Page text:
We were discussing why women get such odious treatment at the top of the political pole in Australia when Joan Kirner, Victoria’s first and only female premier, nailed it: “Women are accepted if serving but not if controlling. We might be accepted as a minister, even a deputy leader, but the leader controls, controls the government, influences the state, the country .”
A member of the unofficial “Female Firsts” political club, the first and only female premier of Victoria, Kirner was remorselessly depicted in cartoons as a housewife in a polka-dotted shift, serving, as appropriate, in the kitchen but stuffing things up for the state. Kirner was anointed leader in Victoria in 1990 at a time of almost inevitable and imminent defeat of the Labor government, yet the sense in the conservative press of her illegitimacy in power was palpable. Because Kirner’s likability factor was high, they were not going to risk her getting traction in office.
Twenty years later, in a salute to her friend and mentor, Australia’s first female prime minister, Julia Gillard, wore a black dress with white polka dots to her first press conference in the top job.
Hillary Clinton drew a similar lesson from her 2008 presidential nominee campaign; that the country only approved of her (and female candidates in general) when she appeared to be serving others, rather than seeking power out of personal ambition. Oh, that dreadful grasping female ambition thing.
Joan served as a minister and deputy premier, took control of Victoria in recession, when it was broken by the collapse of financial institutions — the Pyramid Building Society and Tricontinental, the investment arm of the State Bank. She governed under ceaseless pressure, from, in part, a sexist media — “Mother Russia” was another dreary cliche from unions who arced up, famously blocking Swanston Street with stationary trams. She responded with strength.
She sold the State Bank to the Commonwealth, reined in spending, set up Landcare, and established Victoria’s hugely successful and much-copied major events strategy. She invited businessman Lindsay Fox and others to create the Committee for Melbourne to re-energise the capital.
But it was too late for Labor. Kirner, like first female premier Carmen Lawrence in Western Australia, was elevated to clean up, stem the losses, and she did. In the face of toxic attacks, Kirner ran a dignified and effective campaign in 1992.
The Liberals’ “Labor: the Guilty Party” advertisements blanketed the media. The premier was held personally responsible for everything rotten in Victoria, including the weather, the loss of your footy team and probably the shooting of JFK.
Jeff Kennett and the Liberals went after Kirner in a way that presaged Tony Abbott’s virulent assault on Gillard’s character. Those who, on her passing, now profess undying friendship might ponder the personal damage of political hardball. They might also reflect on the mean-spiritedness of that government denying Kirner a pension. Of all the Victorian premiers who peer from their portraits in Queens Hall, she alone, the state’s first female premier was denied a parliamentary pension. Her long and expensive illnesses were borne with her trademark stoicism but not with the assistance of a premier’s pension — and that is a disgrace.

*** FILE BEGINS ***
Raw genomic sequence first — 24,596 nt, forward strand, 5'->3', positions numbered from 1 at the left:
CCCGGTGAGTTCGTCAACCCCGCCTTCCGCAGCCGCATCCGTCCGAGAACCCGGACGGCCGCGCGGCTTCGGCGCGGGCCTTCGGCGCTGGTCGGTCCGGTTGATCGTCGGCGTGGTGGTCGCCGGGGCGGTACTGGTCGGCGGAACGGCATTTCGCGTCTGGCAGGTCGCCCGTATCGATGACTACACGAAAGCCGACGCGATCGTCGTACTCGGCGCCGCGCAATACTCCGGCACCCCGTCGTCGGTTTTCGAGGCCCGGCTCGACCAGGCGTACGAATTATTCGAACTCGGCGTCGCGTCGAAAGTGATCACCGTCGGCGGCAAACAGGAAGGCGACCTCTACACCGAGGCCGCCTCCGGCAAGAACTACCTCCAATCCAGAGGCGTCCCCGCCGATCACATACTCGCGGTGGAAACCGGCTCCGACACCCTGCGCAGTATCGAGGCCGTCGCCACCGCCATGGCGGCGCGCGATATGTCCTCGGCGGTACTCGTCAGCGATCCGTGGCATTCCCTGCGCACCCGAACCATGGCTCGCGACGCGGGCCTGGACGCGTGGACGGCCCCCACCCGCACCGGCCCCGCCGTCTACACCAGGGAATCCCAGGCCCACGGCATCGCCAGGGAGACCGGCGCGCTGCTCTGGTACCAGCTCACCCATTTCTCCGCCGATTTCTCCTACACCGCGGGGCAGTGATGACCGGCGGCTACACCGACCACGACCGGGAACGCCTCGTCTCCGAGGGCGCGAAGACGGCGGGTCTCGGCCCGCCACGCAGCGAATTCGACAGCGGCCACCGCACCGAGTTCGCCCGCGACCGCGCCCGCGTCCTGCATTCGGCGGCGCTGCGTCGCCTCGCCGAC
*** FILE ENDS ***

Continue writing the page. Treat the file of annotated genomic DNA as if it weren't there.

Joan Kirner took control as premier, but it was her public service after that was transformative.
She founded Emily’s List to propel progressive women into Parliament. Always the political strategist she insisted the organisation sit outside the ALP, independent, but capable of goading the party towards the historic affirmative action rule on female preselections and policies such as changes to equal pay principles in the Fair Work Act to the inclusion of RU486 on the Pharmaceutical Benefits Scheme.
The top female Labor leaders in the land are and have been women supported by Emily’s List — from Julia Gillard and Deputy Labor Leader Tanya Plibersek to every female premier of Australia. And all Labor female MPs have had a mentor, thanks to Kirner’s foresight. It could be a call at the end of a bad day, or a note of advice and support.
“Always have something positive and clear to say about what you want to achieve and who benefits,” she wrote to me in November 1999, a few weeks after I had been sworn in as Victorian minister for education and the arts. Her advice was generous, practical, born of experience and an instinct towards the pastoral care of women who followed her into the parliaments of Australia.
There was something constant about Joan Kirner, which the public learnt to recognise. She inherited a basket case but earned bouquets. She left politics but continued to build political capital in the form of Labor women leaders and platoons of Labor women candidates around the country, policy-smart, campaign-ready. Joan was the voice of women in politics for 25 years. This week it fell silent, and we felt the void.
* Mary Delahunty is the author of Public life: Private Grief and GRAVITY: Inside the PM’s office during her last year and final days. She is a former state Labor minister and a Gold Walkley award-winning journalist